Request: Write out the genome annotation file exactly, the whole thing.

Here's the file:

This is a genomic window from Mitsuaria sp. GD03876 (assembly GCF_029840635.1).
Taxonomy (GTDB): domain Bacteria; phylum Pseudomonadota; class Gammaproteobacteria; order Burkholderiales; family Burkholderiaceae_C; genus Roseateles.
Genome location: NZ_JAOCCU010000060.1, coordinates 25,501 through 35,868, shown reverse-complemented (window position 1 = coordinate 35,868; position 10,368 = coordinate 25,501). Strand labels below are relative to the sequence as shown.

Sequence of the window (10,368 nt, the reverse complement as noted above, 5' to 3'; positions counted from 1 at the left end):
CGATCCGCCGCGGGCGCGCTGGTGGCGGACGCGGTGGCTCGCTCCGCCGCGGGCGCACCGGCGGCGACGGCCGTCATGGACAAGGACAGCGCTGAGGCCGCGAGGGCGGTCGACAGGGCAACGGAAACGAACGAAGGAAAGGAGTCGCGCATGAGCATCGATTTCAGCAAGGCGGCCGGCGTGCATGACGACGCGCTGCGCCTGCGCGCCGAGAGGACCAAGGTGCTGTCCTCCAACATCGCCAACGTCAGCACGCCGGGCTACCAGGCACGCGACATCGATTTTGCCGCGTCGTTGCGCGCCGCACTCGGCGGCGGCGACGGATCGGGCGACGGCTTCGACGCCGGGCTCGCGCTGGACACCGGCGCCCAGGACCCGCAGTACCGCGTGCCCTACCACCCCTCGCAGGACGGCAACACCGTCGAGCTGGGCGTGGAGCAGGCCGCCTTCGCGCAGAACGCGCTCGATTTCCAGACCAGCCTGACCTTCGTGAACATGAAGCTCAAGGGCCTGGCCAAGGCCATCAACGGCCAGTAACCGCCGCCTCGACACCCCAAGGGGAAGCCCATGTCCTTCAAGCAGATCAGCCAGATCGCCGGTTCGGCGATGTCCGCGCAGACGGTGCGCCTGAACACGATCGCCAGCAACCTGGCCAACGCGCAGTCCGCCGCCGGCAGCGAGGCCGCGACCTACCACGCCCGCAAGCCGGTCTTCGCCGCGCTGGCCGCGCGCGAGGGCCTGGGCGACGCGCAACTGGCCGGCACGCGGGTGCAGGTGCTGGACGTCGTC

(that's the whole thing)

This is a genomic window from Mitsuaria sp. GD03876 (assembly GCF_029840635.1).
Taxonomy (GTDB): domain Bacteria; phylum Pseudomonadota; class Gammaproteobacteria; order Burkholderiales; family Burkholderiaceae_C; genus Roseateles.
Genome location: NZ_JAOCCU010000060.1, coordinates 25,501 through 35,868, shown reverse-complemented (window position 1 = coordinate 35,868; position 10,368 = coordinate 25,501). Strand labels below are relative to the sequence as shown.

Sequence of the window (10,368 nt, the reverse complement as noted above, 5' to 3'; positions counted from 1 at the left end):
CGATCCGCCGCGGGCGCGCTGGTGGCGGACGCGGTGGCTCGCTCCGCCGCGGGCGCACCGGCGGCGACGGCCGTCATGGACAAGGACAGCGCTGAGGCCGCGAGGGCGGTCGACAGGGCAACGGAAACGAACGAAGGAAAGGAGTCGCGCATGAGCATCGATTTCAGCAAGGCGGCCGGCGTGCATGACGACGCGCTGCGCCTGCGCGCCGAGAGGACCAAGGTGCTGTCCTCCAACATCGCCAACGTCAGCACGCCGGGCTACCAGGCACGCGACATCGATTTTGCCGCGTCGTTGCGCGCCGCACTCGGCGGCGGCGACGGATCGGGCGACGGCTTCGACGCCGGGCTCGCGCTGGACACCGGCGCCCAGGACCCGCAGTACCGCGTGCCCTACCACCCCTCGCAGGACGGCAACACCGTCGAGCTGGGCGTGGAGCAGGCCGCCTTCGCGCAGAACGCGCTCGATTTCCAGACCAGCCTGACCTTCGTGAACATGAAGCTCAAGGGCCTGGCCAAGGCCATCAACGGCCAGTAACCGCCGCCTCGACACCCCAAGGGGAAGCCCATGTCCTTCAAGCAGATCAGCCAGATCGCCGGTTCGGCGATGTCCGCGCAGACGGTGCGCCTGAACACGATCGCCAGCAACCTGGCCAACGCGCAGTCCGCCGCCGGCAGCGAGGCCGCGACCTACCACGCCCGCAAGCCGGTCTTCGCCGCGCTGGCCGCGCGCGAGGGCCTGGGCGACGCGCAACTGGCCGGCACGCGGGTGCAGGTGCTGGACGTCGTC